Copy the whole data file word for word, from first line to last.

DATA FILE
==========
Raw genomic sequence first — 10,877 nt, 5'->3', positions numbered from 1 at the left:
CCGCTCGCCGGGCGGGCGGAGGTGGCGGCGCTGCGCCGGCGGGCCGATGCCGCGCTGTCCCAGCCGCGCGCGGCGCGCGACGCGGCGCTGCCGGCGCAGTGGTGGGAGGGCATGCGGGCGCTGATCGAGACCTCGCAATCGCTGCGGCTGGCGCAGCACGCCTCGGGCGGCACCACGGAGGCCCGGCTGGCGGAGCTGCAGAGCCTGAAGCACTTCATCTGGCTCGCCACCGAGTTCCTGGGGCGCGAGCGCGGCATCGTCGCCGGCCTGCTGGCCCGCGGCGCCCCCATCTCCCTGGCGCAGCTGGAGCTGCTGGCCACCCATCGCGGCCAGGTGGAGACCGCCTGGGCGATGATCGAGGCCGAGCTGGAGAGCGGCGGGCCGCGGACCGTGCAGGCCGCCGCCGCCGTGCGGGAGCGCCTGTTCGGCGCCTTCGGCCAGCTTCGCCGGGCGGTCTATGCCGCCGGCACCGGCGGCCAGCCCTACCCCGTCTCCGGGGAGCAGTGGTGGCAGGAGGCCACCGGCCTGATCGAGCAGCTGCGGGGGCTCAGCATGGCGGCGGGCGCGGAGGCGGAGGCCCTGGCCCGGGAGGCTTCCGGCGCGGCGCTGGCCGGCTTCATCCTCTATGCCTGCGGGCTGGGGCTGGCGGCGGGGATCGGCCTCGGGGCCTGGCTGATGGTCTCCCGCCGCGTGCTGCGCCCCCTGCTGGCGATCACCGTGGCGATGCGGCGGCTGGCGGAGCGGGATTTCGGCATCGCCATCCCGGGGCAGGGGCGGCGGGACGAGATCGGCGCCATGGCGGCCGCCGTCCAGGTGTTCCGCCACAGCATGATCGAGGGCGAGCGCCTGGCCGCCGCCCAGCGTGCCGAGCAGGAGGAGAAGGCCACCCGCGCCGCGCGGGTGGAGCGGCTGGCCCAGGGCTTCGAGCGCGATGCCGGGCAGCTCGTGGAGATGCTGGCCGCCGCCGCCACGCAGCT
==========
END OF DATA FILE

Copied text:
Raw genomic sequence first — 10,877 nt, 5'->3', positions numbered from 1 at the left:
CCGCTCGCCGGGCGGGCGGAGGTGGCGGCGCTGCGCCGGCGGGCCGATGCCGCGCTGTCCCAGCCGCGCGCGGCGCGCGACGCGGCGCTGCCGGCGCAGTGGTGGGAGGGCATGCGGGCGCTGATCGAGACCTCGCAATCGCTGCGGCTGGCGCAGCACGCCTCGGGCGGCACCACGGAGGCCCGGCTGGCGGAGCTGCAGAGCCTGAAGCACTTCATCTGGCTCGCCACCGAGTTCCTGGGGCGCGAGCGCGGCATCGTCGCCGGCCTGCTGGCCCGCGGCGCCCCCATCTCCCTGGCGCAGCTGGAGCTGCTGGCCACCCATCGCGGCCAGGTGGAGACCGCCTGGGCGATGATCGAGGCCGAGCTGGAGAGCGGCGGGCCGCGGACCGTGCAGGCCGCCGCCGCCGTGCGGGAGCGCCTGTTCGGCGCCTTCGGCCAGCTTCGCCGGGCGGTCTATGCCGCCGGCACCGGCGGCCAGCCCTACCCCGTCTCCGGGGAGCAGTGGTGGCAGGAGGCCACCGGCCTGATCGAGCAGCTGCGGGGGCTCAGCATGGCGGCGGGCGCGGAGGCGGAGGCCCTGGCCCGGGAGGCTTCCGGCGCGGCGCTGGCCGGCTTCATCCTCTATGCCTGCGGGCTGGGGCTGGCGGCGGGGATCGGCCTCGGGGCCTGGCTGATGGTCTCCCGCCGCGTGCTGCGCCCCCTGCTGGCGATCACCGTGGCGATGCGGCGGCTGGCGGAGCGGGATTTCGGCATCGCCATCCCGGGGCAGGGGCGGCGGGACGAGATCGGCGCCATGGCGGCCGCCGTCCAGGTGTTCCGCCACAGCATGATCGAGGGCGAGCGCCTGGCCGCCGCCCAGCGTGCCGAGCAGGAGGAGAAGGCCACCCGCGCCGCGCGGGTGGAGCGGCTGGCCCAGGGCTTCGAGCGCGATGCCGGGCAGCTCGTGGAGATGCTGGCCGCCGCCGCCACGCAGCT